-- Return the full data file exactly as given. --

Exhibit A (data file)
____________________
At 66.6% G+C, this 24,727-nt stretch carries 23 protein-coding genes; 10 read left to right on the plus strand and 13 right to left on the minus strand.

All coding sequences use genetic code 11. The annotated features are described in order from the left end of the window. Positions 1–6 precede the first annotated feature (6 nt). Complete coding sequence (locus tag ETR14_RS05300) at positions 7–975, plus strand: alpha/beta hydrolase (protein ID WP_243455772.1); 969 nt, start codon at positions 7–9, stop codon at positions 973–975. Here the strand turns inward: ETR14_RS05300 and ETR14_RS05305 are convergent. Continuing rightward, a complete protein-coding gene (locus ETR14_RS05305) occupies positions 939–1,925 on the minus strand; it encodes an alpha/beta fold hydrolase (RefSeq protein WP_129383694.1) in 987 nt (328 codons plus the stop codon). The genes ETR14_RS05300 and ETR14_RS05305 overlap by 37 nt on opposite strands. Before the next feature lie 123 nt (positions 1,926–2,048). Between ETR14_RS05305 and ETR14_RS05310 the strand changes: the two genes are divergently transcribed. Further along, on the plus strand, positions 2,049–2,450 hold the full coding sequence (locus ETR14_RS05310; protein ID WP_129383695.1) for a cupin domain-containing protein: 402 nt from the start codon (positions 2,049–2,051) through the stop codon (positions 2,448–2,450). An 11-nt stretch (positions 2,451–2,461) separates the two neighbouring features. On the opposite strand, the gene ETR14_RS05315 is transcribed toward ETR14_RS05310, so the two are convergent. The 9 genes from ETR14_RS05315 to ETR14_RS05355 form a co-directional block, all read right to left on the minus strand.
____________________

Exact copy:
At 66.6% G+C, this 24,727-nt stretch carries 23 protein-coding genes; 10 read left to right on the plus strand and 13 right to left on the minus strand.

All coding sequences use genetic code 11. The annotated features are described in order from the left end of the window. Positions 1–6 precede the first annotated feature (6 nt). Complete coding sequence (locus tag ETR14_RS05300) at positions 7–975, plus strand: alpha/beta hydrolase (protein ID WP_243455772.1); 969 nt, start codon at positions 7–9, stop codon at positions 973–975. Here the strand turns inward: ETR14_RS05300 and ETR14_RS05305 are convergent. Continuing rightward, a complete protein-coding gene (locus ETR14_RS05305) occupies positions 939–1,925 on the minus strand; it encodes an alpha/beta fold hydrolase (RefSeq protein WP_129383694.1) in 987 nt (328 codons plus the stop codon). The genes ETR14_RS05300 and ETR14_RS05305 overlap by 37 nt on opposite strands. Before the next feature lie 123 nt (positions 1,926–2,048). Between ETR14_RS05305 and ETR14_RS05310 the strand changes: the two genes are divergently transcribed. Further along, on the plus strand, positions 2,049–2,450 hold the full coding sequence (locus ETR14_RS05310; protein ID WP_129383695.1) for a cupin domain-containing protein: 402 nt from the start codon (positions 2,049–2,051) through the stop codon (positions 2,448–2,450). An 11-nt stretch (positions 2,451–2,461) separates the two neighbouring features. On the opposite strand, the gene ETR14_RS05315 is transcribed toward ETR14_RS05310, so the two are convergent. The 9 genes from ETR14_RS05315 to ETR14_RS05355 form a co-directional block, all read right to left on the minus strand.